Challengers in accommodating the needs in developing country

In 2005, the programs expanded to include five new Indian states. Whereas primary prevention programs target populations before a disease develops, secondary prevention involves identifying (through screening) and treating those who are at high risk or already have a disease.

Secondary prevention is also necessary to prevent recurrence of the disease.

However, WHO reports that adherence to long-term therapy for chronic illnesses is only 50 percent in developed countries, and is likely even lower in developing countries.

Such poor treatment compliance could be bolstered by cultivating better health awareness through education and outreach programs.

In addition to being consequences of the normal aging process, disabilities are also often caused by chronic diseases.

And population aging also increases the prevalence of mental health problems—especially dementia, which results in disability by limiting the ability to live independently.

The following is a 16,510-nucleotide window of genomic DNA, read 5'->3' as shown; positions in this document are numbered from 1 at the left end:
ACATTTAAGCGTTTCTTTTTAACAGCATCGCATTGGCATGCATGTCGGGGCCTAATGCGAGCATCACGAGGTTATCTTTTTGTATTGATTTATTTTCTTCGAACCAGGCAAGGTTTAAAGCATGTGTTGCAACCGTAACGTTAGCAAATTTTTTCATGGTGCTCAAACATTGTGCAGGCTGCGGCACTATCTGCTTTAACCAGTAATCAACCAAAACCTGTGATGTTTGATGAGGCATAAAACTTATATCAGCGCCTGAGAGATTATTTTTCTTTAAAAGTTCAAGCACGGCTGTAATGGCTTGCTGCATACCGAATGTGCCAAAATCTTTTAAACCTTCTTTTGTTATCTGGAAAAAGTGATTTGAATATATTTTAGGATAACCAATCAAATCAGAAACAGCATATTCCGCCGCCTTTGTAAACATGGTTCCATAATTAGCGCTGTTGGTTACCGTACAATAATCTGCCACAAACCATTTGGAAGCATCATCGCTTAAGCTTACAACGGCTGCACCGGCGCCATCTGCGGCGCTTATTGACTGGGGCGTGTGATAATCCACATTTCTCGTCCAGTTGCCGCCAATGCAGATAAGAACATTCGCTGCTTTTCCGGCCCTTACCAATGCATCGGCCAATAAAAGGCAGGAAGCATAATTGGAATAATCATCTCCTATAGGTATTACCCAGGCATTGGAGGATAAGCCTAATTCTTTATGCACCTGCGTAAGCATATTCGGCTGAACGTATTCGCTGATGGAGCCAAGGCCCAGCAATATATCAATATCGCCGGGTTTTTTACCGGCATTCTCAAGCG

Types of disability frequently considered among the elderly include limitations in general functioning (such as walking or climbing stairs); managing a home; and personal care.

However, despite the increasing demand for home-based care due to population aging, decreasing fertility rates means that future cohorts of elderly will have smaller networks of potential family caregivers.

The need for public policies to address the demand for caregivers is one of the priority issues for long-term care and a guiding principle for WHO's 2000 publication Towards and International Consensus on Policy for Long-Term Care of the Ageing.

Policymakers must take two steps: Shift health-sector priorities to include a chronic-disease prevention approach; and invest in formal systems of old-age support (see A Critical Window for Policymaking on Population Aging in Developing Countries for more discussion on population aging and the options for old-age support).

More specifically, these countries should institute prevention planning and programming to delay the onset of chronic diseases, enhance care for the chronic diseases that plague elderly populations, and improve the functioning and daily life for the expanding elderly population.

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